What’s the cause of this reduction in homophobia?  According to Putnam and Campbell, the only way to reduce this prejudice is to build bridges between the out-group and the in-group.  As these bridges have been built over time, prejudice against gay men and lesbian women has been reduced.  This way of reducing negative attitudes toward out-groups works across a myriad of groups.  For instance, there is an often understated, overlooked prejudice against evangelical Christians.  This prejudice too can be reduced using the bridge model.  Research by Putnam and Campbell demonstrates that individuals who gained evangelical friends rated evangelicals more warmly.  So why is prejudice against Muslism so high?  It could be that the current population of Muslims in the United States is so small and in such concentrated areas that bridges are hard to build with this community.

So how do we build bridges with the Muslim community?  And if these bridges are built, will another minority rise up as a target for discrimination?  These are the questions left unanswered.  As a prejudice researcher myself, I also aim to understand what causes prejudice and how to reduce it.  But the big question is, can you ever prevent society from having a constant out-group to derogate?

Sunday poems

This post reflects what I love so much about learning and discovering.  This weekend, I was able to sneak away to a large bookstore (two huge levels FILLED with books).  It’s been a while since I’ve just spent several hours immersed in books.  It was refreshing, relaxing, exhilarating.  Naturally, I got caught up in the science section first (typical, eh?).  Then my interests meandered over to the math section.  I was intrigued by a book about prime numbers and another one about the law of randomness.  But finally I ventured into unknown, not terribly charted but always intriguing territory…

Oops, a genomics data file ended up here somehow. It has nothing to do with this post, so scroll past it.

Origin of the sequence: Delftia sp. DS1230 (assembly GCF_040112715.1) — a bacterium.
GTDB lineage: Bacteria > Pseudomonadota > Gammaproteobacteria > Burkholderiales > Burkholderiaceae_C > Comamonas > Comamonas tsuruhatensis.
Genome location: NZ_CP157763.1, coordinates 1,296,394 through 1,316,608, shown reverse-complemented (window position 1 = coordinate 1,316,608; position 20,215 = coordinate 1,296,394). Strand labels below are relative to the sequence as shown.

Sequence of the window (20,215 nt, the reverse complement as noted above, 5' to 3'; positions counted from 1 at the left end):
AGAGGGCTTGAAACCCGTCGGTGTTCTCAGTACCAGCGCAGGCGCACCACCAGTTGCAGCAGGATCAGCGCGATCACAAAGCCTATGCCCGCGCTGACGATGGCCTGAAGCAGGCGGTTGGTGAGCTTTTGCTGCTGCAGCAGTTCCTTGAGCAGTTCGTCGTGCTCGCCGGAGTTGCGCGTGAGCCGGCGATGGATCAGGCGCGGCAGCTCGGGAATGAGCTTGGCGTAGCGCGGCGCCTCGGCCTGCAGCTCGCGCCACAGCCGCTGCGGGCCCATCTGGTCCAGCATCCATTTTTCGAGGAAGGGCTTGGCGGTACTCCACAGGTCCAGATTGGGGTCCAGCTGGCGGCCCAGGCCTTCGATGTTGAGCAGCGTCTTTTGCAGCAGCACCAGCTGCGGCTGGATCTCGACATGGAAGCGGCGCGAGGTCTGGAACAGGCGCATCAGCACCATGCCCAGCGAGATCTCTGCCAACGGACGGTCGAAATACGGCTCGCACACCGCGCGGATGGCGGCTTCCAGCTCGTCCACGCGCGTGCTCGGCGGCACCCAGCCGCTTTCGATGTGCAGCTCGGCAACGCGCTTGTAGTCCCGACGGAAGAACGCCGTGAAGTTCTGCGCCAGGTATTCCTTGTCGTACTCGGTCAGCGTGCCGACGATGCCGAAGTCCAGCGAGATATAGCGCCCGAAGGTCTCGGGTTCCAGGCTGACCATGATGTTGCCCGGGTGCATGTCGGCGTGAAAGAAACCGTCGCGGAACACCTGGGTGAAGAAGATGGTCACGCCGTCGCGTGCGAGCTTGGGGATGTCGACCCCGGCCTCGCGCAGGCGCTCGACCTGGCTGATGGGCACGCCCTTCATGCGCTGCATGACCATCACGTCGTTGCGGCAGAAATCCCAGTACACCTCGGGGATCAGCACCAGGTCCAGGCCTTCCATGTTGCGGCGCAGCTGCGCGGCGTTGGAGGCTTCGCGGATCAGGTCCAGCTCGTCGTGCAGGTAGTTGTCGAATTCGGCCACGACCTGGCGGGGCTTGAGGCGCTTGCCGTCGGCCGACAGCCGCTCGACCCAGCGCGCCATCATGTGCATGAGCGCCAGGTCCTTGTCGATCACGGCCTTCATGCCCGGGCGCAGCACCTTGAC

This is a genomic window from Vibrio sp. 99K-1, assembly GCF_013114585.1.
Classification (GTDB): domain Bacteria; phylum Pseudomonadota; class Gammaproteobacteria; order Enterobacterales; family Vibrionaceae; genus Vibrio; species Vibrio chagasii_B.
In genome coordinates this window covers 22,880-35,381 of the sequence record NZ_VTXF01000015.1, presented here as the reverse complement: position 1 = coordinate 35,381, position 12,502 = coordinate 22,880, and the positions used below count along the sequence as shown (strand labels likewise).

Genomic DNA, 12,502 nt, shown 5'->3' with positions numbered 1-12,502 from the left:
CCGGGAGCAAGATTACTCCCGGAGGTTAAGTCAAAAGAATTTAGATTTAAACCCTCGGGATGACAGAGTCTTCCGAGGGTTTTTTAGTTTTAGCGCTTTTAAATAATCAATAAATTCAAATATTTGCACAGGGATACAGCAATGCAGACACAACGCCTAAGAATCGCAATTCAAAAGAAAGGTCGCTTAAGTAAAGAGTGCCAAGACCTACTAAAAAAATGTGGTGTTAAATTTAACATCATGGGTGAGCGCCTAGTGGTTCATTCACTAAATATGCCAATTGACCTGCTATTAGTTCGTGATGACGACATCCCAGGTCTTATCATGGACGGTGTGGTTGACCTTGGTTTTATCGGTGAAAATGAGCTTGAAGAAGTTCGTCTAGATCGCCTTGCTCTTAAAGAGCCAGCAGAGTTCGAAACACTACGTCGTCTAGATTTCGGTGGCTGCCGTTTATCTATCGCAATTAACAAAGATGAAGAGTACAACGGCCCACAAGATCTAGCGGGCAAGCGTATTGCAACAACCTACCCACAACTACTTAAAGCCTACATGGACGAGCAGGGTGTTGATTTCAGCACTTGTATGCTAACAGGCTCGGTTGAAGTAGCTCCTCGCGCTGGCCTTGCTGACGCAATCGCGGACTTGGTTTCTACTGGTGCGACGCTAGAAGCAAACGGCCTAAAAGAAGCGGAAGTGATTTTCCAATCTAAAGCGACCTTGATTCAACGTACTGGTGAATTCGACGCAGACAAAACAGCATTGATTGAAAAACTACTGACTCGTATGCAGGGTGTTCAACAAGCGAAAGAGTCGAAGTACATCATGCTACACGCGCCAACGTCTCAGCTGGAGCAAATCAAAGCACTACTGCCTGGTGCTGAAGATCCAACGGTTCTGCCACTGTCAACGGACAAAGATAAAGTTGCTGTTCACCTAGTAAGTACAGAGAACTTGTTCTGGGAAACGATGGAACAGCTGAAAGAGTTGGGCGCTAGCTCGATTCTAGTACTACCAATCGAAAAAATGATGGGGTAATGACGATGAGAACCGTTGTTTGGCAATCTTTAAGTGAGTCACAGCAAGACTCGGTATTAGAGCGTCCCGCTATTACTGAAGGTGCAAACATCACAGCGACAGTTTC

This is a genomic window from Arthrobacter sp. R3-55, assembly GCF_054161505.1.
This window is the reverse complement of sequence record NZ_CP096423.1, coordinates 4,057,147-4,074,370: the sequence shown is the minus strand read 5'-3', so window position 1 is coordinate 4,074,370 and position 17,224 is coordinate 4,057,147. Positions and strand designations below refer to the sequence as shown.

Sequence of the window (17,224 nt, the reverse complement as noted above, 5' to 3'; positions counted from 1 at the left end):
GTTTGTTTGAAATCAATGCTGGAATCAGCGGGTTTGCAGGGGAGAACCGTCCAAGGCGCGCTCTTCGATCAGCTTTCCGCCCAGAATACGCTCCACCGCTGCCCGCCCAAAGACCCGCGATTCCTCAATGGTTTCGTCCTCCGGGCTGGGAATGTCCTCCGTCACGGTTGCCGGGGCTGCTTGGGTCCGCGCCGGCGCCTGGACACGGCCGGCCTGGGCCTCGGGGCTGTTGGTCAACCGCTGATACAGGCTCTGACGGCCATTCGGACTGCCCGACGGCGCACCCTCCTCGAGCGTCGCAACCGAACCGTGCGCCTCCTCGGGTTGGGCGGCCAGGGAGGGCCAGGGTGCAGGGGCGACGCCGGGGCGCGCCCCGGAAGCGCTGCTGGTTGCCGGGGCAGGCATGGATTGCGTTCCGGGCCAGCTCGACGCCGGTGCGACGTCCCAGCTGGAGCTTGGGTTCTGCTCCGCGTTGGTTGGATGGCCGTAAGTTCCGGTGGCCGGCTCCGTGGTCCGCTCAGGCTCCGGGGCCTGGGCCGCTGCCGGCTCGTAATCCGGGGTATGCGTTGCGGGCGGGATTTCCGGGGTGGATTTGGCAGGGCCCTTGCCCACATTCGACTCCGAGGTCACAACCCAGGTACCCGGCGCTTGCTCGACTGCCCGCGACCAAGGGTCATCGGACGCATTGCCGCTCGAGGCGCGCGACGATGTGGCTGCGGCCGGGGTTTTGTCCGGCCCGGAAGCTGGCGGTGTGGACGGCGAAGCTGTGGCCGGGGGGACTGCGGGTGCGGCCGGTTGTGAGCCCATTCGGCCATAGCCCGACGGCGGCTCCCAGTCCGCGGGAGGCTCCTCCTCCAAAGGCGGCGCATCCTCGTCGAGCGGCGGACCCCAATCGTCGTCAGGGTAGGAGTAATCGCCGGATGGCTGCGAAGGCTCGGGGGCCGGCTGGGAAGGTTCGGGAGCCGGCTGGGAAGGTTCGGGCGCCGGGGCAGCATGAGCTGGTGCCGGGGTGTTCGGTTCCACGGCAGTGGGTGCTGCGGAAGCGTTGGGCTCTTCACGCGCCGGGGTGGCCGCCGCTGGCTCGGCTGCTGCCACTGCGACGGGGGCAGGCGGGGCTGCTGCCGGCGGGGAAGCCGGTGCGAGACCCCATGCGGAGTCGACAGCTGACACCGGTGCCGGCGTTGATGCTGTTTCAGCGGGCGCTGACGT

The poetry section.

I yearned to grab a wonderful book of poems off the shelf and lose myself in it, but I felt incapable of determining what would qualify as “good.”  I am uneducated on most features of poetic rules.  Although the words dance for me, I don’t think I understand or fully appreciate the dance.  It’s like how someone who has learned how hard the dance steps are can see that although the tango looks effortless, it actually requires great skill.  In the same way, a great poet makes words dance on a page in an effortless waltz or a passionate tango.  But it is that deceiving essence of effortlessness that makes the dance so beautiful.  However I, a mere scientist, cannot always appreciate the effort and skill involved in poetic dances.

As I sat there, feeling almost helpless and unsure of what I was looking for in the poetry section, I also felt hopeful.  Hopeful of still losing myself in the dance.  Hopeful of learning how the dance works.  It has been a long time since I felt that sense of awe and wonder to something so unknown, so familiar, but yet so interesting.  I remembered how intoxicating the feeling of wonderment is, and I missed how much I used to feel it.